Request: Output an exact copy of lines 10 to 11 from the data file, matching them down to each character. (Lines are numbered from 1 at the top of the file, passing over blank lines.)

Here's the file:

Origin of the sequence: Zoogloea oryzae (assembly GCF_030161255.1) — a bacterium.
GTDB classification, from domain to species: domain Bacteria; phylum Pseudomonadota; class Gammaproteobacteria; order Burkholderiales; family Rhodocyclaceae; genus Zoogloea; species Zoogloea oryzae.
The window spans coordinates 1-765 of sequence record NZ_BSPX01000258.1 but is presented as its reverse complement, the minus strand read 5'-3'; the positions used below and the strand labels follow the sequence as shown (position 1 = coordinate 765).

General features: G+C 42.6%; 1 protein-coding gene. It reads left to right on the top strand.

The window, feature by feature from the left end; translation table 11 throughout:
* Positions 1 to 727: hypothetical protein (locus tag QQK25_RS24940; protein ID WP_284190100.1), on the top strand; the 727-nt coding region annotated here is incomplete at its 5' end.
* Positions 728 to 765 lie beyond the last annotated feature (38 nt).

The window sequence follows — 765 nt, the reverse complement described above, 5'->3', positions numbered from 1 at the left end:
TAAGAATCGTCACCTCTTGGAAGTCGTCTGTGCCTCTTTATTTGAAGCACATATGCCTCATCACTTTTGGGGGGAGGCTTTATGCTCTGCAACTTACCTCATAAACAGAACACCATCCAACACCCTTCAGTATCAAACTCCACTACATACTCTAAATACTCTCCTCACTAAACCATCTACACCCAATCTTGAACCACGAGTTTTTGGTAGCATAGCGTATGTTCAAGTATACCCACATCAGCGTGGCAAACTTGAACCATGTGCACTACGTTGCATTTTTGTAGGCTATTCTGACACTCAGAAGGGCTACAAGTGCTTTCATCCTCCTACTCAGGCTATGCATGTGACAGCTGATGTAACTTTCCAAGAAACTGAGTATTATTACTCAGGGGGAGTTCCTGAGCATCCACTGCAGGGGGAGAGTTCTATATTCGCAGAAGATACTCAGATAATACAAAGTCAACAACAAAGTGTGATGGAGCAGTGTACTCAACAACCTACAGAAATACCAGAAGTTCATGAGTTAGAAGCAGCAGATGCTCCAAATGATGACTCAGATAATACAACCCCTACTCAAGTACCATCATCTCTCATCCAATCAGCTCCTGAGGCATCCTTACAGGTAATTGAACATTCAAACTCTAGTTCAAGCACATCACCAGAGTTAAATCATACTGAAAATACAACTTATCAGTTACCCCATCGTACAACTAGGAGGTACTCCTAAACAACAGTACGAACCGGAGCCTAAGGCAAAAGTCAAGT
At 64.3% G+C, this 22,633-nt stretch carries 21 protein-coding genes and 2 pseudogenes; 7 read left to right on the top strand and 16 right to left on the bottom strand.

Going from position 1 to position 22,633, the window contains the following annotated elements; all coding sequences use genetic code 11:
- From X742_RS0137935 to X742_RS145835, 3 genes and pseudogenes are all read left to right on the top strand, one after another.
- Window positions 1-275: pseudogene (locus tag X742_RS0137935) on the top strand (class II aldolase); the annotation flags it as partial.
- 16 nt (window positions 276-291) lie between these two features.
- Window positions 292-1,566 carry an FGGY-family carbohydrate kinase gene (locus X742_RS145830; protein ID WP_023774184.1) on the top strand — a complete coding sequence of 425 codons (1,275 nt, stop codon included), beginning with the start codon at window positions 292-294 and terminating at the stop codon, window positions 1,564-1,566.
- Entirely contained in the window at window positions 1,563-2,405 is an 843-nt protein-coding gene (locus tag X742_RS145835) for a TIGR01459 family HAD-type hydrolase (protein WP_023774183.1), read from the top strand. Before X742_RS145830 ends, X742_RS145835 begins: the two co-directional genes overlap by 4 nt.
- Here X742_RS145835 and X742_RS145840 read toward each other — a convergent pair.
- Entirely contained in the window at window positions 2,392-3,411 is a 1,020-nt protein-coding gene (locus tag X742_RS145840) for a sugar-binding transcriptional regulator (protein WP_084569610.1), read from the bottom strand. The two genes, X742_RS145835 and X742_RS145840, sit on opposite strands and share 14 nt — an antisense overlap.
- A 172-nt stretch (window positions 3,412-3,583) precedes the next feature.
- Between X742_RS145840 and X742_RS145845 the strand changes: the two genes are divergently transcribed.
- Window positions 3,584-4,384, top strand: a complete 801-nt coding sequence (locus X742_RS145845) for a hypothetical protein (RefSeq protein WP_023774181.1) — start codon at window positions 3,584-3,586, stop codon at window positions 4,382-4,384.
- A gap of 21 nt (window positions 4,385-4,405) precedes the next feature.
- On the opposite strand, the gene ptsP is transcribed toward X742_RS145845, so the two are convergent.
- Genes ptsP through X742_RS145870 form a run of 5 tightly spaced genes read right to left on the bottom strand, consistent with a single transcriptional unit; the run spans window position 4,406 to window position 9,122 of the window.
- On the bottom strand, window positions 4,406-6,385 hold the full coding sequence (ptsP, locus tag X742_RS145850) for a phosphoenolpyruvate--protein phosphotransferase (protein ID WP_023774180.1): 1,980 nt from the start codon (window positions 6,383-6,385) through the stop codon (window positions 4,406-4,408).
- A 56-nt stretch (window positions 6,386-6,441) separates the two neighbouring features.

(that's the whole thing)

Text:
At 64.3% G+C, this 22,633-nt stretch carries 21 protein-coding genes and 2 pseudogenes; 7 read left to right on the top strand and 16 right to left on the bottom strand.

Going from position 1 to position 22,633, the window contains the following annotated elements; all coding sequences use genetic code 11: